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Traditions that social media has given us

Published: 23/06/2016 | AUTHOR: Emily Bray

dogs at polling stations

As a country steeped in history and culture as much as Britain is, we’re rather fond of our traditions. This is perhaps one of the reasons that social media has thrived so much in Britain, having offered up a space where we can create new traditions and combine them with our notorious sarcasm and wit.

These traditions also have a habit of forming viral content, a concept that has been positioned by many as the holy grail of content marketing, so a good number of brands keep a steady eye on these traditions and build campaigns around them, to greater or lesser effect.

Much like holiday marketing, some traditions have become an annual occurrence that marketers can plan for in order to gain press coverage and awareness. However, this isn’t always the best thing for brands. As is always the case with marketing, it comes down to relevance and whether it is appropriate to piggyback such events.

Here we take a look at some of the most popular social media traditions of the past couple of years and the brands that have succeeded or, in some cases, failed at making the most of the conversation.

Festivals on social media

Some may argue festivals count as holiday marketing in a sense, but they each offer up their own form of tradition via social media. In Britain, this normally takes the form of conversation around the weather or traffic or, in Glastonbury 2016’s case, both.

#GlastonburyTraffic made national news and the above tweet was shared by countless publications. In many cases of viral content, brands have to act quickly if they want to join the conversation but, with Glastonbury, it’s become so much of a tradition that it didn’t take a fortune teller to guess what people would be discussing on Wednesday. KFC was quick on the uptake with the below tweet, as were many others including Halfords, E4 and Ministry of Sound. We’ll let you decide the winners and losers here.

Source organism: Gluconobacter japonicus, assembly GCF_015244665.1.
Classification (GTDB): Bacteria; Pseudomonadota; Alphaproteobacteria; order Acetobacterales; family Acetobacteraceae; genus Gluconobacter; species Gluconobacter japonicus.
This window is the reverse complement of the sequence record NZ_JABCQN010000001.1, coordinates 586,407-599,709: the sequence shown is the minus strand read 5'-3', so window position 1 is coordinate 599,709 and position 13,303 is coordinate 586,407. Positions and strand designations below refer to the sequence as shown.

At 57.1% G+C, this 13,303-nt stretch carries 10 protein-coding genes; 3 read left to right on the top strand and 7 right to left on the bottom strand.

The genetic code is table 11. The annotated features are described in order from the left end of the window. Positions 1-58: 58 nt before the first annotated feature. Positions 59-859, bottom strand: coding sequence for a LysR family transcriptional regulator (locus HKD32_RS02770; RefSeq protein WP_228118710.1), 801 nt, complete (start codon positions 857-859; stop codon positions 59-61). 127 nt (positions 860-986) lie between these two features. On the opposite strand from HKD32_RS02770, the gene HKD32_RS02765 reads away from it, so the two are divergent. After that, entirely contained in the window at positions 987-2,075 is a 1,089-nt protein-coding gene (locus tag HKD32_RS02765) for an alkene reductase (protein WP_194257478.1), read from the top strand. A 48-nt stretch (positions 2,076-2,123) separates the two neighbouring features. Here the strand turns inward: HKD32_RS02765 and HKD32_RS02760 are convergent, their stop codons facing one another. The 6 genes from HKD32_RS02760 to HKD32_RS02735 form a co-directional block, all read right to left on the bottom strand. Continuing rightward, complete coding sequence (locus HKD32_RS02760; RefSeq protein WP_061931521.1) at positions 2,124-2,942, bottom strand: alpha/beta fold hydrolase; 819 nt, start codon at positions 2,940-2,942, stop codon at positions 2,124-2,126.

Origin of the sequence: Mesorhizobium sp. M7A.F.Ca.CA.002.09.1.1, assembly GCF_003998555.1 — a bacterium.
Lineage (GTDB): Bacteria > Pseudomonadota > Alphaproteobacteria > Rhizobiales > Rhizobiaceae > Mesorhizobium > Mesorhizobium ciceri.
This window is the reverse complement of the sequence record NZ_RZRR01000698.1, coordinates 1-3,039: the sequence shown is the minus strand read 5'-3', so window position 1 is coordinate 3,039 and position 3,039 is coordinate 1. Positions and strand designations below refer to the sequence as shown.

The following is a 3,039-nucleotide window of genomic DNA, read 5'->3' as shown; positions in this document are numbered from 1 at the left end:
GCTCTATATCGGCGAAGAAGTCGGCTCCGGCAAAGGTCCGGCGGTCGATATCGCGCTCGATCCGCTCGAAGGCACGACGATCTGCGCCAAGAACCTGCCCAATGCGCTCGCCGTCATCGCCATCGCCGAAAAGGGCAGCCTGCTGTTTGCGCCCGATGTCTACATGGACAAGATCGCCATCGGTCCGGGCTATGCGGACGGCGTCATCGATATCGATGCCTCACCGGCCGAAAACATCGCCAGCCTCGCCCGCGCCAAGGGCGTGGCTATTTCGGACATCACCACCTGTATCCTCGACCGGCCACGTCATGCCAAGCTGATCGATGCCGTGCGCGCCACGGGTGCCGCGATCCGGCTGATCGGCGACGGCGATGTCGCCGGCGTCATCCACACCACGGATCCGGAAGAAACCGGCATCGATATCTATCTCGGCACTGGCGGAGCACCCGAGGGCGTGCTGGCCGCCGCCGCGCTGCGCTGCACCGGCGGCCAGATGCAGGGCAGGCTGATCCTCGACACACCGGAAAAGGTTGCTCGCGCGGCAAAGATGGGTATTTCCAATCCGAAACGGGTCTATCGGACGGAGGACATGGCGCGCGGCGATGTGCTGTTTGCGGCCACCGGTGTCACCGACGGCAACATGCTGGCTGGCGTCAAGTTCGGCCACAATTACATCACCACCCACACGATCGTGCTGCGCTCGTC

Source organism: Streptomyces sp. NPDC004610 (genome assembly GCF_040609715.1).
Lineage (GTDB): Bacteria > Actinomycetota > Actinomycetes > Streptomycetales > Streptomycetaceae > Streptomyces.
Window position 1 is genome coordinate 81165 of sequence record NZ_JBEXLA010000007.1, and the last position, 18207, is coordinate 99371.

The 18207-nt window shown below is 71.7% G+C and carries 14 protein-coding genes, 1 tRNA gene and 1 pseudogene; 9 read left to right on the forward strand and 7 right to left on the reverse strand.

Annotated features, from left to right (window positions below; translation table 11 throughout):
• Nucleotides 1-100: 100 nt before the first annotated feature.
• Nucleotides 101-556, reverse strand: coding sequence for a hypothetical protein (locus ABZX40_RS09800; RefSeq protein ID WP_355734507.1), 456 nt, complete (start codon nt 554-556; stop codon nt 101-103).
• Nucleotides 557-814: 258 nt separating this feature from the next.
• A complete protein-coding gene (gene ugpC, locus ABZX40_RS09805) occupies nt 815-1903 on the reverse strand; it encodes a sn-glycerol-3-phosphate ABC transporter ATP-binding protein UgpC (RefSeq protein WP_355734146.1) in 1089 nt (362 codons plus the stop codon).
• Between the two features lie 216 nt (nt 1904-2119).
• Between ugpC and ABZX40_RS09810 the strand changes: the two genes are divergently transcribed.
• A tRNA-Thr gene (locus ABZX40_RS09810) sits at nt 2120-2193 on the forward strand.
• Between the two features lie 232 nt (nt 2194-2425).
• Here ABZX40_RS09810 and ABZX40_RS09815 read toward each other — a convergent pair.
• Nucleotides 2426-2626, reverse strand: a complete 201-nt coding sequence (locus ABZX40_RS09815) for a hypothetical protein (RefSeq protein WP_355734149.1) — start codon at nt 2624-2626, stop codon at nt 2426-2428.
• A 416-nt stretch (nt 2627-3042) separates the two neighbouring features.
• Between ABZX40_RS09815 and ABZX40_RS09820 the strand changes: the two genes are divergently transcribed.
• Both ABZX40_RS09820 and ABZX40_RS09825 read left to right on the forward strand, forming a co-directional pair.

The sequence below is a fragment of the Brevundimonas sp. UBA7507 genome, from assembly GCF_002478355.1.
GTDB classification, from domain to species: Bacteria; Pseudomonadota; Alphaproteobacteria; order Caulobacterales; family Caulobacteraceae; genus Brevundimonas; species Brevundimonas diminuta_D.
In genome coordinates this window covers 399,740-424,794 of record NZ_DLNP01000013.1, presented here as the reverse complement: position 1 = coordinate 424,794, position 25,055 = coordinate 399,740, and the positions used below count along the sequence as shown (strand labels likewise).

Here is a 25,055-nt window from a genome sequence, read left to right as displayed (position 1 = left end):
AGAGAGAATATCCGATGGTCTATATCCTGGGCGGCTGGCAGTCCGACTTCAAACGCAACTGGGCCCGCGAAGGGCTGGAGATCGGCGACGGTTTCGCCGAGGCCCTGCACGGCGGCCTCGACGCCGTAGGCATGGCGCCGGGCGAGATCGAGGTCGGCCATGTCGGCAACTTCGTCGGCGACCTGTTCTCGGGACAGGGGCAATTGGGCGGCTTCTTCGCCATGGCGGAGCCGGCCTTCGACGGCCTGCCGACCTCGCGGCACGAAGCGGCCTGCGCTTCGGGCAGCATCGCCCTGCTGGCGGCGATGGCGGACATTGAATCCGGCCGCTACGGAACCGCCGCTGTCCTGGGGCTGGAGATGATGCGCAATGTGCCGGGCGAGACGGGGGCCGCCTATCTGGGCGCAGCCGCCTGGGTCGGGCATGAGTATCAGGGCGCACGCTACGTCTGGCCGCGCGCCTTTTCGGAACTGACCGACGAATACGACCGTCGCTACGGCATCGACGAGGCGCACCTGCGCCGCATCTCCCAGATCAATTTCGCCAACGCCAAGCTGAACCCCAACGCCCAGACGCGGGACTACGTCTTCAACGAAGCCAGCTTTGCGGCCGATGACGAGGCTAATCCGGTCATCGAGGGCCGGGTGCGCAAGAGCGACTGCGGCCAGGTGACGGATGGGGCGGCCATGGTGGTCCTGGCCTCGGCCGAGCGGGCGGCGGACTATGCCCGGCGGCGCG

It’s likely that many others will be using the annual social buzz around Glastonbury and its downpour over the coming weekend to join conversations and increase brand awareness, but the ones that are successful will be those that are creative, witty and relevant.

Voting on social media

Yes, there are many debates and arguments on social media around politics, especially in the run-up to the EU referendum, but there is one social media tradition that sees the lighter side of the whole affair - #dogsatpollingstations.


The tradition not only helps with the campaign for voting awareness but combines two very British loves – social media and, of course, pets. If you can start a tradition on social media then you are onto a winner for your campaign, which will provide for you year after year.

Exams on social media

Again making light of what many find a difficult subject, social media does its best to lighten the mood felt amongst teens during their GCSE and A-level exams. And as it turns out, the world loves them for it.

It’s hard to count the number of publications that ran the ‘funniest tweets from GCSE students’ story this year, though by the end of it half the country knew the questions to this year’s Edexcel Maths and AQA Biology exams.


Unless it is relevant for your brand to comment it is better to avoid it, but the likes of The Student Room and other student publications reaped the benefit.

Ed Balls Day on social media

Finally, to perhaps the most famous and sacred social media tradition of them all – #EdBallsDay. It has become so big that this year it left many wondering if there would ever again come a year when it wouldn’t be celebrated, but what was it born from? The former shadow secretary tweeting his own name instead of searching it. Simplicity proven to be best in this case.

The BBC’s article gave a concise round-up of the action, including the brands and publications that joined in with the action. While it may seem a cheap trick, for many it worked.

Social media traditions

These are just a handful of the traditions created by social media, and many are aimed at just giving readers a quick laugh, but somehow they have lived on and brought out some of the best, and worst, creative content from brands.

Seen an example of how a brand has used a social media tradition to great effect? Share it with us on Twitter.

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